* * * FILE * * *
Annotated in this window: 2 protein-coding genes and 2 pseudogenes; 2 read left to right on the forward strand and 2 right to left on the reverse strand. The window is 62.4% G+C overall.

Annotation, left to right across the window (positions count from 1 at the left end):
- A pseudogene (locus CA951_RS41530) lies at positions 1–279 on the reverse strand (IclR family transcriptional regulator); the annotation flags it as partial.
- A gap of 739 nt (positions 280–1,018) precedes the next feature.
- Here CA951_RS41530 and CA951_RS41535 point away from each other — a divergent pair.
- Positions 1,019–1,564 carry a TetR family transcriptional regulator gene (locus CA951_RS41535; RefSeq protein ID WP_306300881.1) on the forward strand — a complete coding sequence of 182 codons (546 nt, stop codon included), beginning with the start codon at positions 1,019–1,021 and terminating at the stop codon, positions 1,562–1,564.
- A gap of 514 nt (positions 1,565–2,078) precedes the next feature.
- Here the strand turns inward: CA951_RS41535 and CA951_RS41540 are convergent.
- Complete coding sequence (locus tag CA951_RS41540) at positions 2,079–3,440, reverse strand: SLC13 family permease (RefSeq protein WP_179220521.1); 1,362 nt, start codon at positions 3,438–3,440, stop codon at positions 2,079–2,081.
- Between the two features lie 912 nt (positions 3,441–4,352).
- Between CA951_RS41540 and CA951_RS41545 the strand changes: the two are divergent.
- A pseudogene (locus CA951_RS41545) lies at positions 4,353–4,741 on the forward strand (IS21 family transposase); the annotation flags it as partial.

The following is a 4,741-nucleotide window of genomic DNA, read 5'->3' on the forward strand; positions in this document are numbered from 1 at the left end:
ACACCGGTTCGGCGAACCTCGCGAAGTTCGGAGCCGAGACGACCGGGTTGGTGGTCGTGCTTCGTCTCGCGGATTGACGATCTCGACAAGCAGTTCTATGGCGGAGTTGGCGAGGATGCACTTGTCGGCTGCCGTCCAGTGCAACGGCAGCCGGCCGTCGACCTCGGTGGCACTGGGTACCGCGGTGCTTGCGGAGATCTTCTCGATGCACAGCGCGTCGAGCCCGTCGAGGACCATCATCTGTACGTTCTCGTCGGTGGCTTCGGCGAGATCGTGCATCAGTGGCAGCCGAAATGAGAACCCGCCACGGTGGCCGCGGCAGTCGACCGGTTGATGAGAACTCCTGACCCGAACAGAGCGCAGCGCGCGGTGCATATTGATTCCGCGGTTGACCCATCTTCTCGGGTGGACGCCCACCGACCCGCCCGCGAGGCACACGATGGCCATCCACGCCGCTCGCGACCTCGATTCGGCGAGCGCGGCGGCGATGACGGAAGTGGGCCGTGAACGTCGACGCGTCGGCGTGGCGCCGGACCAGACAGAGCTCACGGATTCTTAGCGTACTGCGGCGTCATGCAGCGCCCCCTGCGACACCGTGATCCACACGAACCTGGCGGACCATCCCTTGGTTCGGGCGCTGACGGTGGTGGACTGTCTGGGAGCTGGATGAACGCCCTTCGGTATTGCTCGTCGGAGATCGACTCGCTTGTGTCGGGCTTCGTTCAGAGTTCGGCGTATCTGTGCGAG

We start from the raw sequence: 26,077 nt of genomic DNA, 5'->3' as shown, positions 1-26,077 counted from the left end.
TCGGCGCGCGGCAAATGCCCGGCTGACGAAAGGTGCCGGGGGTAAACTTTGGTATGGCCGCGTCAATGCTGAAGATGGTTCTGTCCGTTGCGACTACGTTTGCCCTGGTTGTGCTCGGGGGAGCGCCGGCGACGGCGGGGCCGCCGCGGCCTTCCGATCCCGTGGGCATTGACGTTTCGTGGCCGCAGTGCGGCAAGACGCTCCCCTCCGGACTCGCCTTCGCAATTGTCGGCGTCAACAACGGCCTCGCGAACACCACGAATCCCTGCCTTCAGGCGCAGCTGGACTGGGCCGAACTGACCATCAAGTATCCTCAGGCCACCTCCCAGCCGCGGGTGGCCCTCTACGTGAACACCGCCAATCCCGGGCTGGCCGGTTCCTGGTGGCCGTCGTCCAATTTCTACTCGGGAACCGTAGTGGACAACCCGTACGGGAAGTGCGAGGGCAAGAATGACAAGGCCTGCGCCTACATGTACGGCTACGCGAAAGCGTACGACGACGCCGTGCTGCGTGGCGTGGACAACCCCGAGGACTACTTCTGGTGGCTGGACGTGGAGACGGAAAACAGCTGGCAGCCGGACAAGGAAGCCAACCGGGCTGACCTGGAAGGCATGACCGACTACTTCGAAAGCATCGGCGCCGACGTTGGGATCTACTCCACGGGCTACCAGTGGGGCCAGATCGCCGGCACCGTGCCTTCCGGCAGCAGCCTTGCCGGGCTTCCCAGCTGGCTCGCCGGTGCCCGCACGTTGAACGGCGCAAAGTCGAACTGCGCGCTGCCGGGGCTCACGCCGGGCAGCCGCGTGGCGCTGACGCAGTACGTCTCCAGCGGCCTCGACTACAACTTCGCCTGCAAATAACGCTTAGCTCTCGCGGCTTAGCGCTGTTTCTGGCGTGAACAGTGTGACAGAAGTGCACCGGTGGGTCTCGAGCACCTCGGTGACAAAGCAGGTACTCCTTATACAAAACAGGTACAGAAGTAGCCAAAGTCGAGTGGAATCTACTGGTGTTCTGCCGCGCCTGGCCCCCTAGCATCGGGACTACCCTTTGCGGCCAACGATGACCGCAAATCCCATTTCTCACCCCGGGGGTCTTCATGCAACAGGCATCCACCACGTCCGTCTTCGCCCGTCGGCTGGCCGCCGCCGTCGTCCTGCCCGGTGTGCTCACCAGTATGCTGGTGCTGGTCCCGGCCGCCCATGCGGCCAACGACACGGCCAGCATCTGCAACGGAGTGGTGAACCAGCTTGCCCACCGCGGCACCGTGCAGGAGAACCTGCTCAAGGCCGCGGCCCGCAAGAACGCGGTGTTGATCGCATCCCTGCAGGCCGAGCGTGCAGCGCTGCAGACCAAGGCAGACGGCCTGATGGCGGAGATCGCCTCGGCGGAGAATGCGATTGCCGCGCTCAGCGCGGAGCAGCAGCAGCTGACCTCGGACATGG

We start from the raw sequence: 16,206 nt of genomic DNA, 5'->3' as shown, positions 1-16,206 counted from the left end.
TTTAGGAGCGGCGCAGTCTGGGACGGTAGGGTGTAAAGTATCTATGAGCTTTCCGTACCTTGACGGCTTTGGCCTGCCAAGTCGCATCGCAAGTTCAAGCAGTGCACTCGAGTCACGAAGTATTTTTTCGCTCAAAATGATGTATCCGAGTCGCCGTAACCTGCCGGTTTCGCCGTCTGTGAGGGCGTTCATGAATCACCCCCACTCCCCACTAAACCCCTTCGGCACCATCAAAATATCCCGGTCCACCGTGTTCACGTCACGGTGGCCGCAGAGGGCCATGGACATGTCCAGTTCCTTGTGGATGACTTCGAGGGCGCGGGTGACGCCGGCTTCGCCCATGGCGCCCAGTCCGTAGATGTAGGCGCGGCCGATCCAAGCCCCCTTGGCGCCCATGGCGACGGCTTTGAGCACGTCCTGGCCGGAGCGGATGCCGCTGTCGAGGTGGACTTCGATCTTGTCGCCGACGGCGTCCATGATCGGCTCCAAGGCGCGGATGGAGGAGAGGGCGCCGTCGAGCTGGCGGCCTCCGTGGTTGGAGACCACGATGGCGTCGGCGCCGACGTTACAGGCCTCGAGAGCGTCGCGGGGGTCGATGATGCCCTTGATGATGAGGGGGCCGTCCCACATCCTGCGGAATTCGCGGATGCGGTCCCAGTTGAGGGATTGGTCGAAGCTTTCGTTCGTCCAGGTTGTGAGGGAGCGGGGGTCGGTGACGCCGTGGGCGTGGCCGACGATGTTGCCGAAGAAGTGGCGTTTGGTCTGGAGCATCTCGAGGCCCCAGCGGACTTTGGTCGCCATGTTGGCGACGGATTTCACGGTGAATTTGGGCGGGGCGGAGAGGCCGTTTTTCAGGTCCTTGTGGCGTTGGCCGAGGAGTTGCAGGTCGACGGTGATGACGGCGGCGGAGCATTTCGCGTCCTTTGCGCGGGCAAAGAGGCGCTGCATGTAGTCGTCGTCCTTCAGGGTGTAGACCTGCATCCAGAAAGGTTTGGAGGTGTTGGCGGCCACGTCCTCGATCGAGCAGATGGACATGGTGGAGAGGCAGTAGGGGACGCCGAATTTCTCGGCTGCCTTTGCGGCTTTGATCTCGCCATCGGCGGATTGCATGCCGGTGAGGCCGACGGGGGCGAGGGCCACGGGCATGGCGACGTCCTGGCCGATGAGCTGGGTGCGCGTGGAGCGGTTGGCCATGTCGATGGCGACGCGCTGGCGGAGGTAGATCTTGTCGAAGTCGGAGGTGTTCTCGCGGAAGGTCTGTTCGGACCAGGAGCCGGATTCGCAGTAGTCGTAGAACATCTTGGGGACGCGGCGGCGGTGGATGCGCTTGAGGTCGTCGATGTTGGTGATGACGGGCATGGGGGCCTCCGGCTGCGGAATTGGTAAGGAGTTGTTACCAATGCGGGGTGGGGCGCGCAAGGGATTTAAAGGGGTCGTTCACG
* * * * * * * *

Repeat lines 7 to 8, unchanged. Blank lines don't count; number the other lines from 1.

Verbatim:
- A gap of 514 nt (positions 1,565–2,078) precedes the next feature.
- Here the strand turns inward: CA951_RS41535 and CA951_RS41540 are convergent.